Beggars by W. H. Davies - PDF ebook

Beggars by W. H. Davies

Beggars by W. H. Davies



There is no question but that the American beggar is the finest in his country; but in that land of many national- ties he has a number of old-country beggars to contend with. Perhaps it would interest — it certainly should — a number of people to know how well or ill their own nation is represented by beggars in that most im- portant country; whether England, Ireland, Scotland, Germany, and other countries have cause to be proud or ashamed of their representatives. 

Both France and Italy have much cause to complain, for you may often travel many miles and not be approached by a French or Italian beggar. If you meet an Italian, you can safely despise him as a working man with hard-earned money in his pocket, though he may be stealing rides like a beggar, and making coffee with real beggars at their camps. 

With regard to Germany, she can place in the field a very large army of second-rate beggars; but it is seldom that you meet a German beggar whose ambition raises him above that. Other nationalities, who go to private houses and beg ready-cooked meals, despise the German beggar for his low taste in being satisfied with no more than common dry food. All beggars make coffee at campfires, but it is only the German that takes the trouble to carry on his travels his own tin can; for every town has near it a beggars' camp, and cans are always to be found. The German's method is to beg the baker for bread, the butcher for sausage, and the grocer for coffee. 

When he is successful, he repairs to the camp and makes what he calls "an excellent meal" on these dry materials; whereas other beggars have either had a good hot meal at a private house, or have begged a number of paper parcels, in which is buttered bread, and there is cake, and one parcel may have fish as a change from the meat in another, and there is often an apple, orange, or banana for dessert. The German does not aspire to these luxuries and is well satisfied to get the plain diet of his native land — without taking advantage of the offers of a richer country — and to do no work for it. He is not a true beggar either, for he is always ready to do odd jobs, such as fruit or hop picking and potato digging, but is not eager for steady work. 

Few people would think the Scotsman makes an excellent beggar, seeing that his manner is so undemonstrative. Although he is seldom heard to raise his voice above one distinct pitch, or to indulge in loud laughter, or to show the emotion of any kind, yet, for all this, he is an excellent beggar. There is quite a large clan of Scotties among American beggars. He is a good beggar for the simple reason that he is a good talker.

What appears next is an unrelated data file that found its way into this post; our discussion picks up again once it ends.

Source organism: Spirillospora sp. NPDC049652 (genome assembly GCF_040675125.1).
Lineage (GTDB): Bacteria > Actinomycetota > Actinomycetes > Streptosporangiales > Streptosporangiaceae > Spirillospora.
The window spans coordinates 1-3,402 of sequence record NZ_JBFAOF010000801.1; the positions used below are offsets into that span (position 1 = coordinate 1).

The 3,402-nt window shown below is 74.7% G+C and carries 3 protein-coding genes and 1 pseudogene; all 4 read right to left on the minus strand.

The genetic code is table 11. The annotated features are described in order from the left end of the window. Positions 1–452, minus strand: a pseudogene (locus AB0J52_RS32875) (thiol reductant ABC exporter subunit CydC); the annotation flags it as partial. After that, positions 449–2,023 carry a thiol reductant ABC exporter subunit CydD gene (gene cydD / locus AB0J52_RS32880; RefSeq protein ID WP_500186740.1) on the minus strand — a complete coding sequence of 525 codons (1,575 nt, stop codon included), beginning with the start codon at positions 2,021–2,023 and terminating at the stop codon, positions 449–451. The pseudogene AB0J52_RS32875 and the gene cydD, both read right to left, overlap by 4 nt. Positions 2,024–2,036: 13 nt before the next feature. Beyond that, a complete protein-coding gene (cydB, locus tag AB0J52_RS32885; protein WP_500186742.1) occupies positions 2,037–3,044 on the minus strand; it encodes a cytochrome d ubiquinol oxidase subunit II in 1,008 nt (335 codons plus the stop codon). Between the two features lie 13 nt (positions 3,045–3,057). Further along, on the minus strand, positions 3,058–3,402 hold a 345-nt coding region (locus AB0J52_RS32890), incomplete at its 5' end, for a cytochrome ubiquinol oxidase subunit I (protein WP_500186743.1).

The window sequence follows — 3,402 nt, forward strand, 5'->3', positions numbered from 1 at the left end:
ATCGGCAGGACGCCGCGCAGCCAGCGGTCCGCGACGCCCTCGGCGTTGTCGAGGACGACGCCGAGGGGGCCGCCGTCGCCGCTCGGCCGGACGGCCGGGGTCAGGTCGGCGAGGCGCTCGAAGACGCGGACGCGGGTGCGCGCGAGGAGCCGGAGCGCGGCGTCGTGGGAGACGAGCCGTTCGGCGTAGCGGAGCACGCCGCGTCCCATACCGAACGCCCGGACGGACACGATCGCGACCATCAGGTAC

Almost every Scotch beggar I met in the States of America was inclined to be talkative, and yet they all managed to conceal their private affairs. Although a Scotsman would be one of the last men to go hungry in a civilized land, yet he must be objected to as a true beggar in that he is avaricious for money, and would immediately take ad- vantage of remunerative employment. Alas for the poor Irishman! for he is the timidest beggar of all.


 Though he is so independent in throwing up a job, he is always glad, when his money is gone, to seek another. How the poor fellow does suffer hunger when seeking work, not having the courage to beg; and how independent and forgetful he is when his appetite is satisfied. Even the German, who as a beggar is despised by American, English, and Scotch beggars, stands head and shoulders above poor Pat. I am sorry to say so, but the truth of the matter is that Pat receives charity from other beggars — English, Scotch, and such American beggars as are proud of their Irish extraction. If these men do not feed him, they often show him a good house where he only has to show his face and be fed. I remember a very mean trick being served on two Irishmen, 

Pat and Tim. The guilty one was a Cockney, and he was lucky to escape with his life. Seeing at the camp two hungry and helpless Irishmen, he promised to show them a good house, at which no beggars, however often they came, were refused food. The elated pair accompanied " Cockney " for this interesting purpose, and were soon shown a very large house, at which, the Cockney said, *'he had been treated with as much consideration as though he were the Pope of Rome." He then left them to make their own arrangements, and, after much indecision, it was arranged that Pat should go first, and, on his return, his companion Tim should try his luck. Pat, with every confidence, approached the big house and rang the bell; but the door was almost immediately opened, as though the inmate had been lying in wait. The Irish- man had scarcely opened his mouth when the man that answered the door shouted, "What, you big, able-bodied rascal? I'll give you something to eat," and rushed at the poor Irishman with a thick walking stick. This was very serious, for Pat also saw the grinning face of a stalwart nigger behind his master, and the Irishman thought the best thing he could do was to leave in a hurry without more words, which he did.

the book details :
  • Author: W. H. Davies 
  • Publication date: 1906
  • Company:  [London] : Duckworth & Co.

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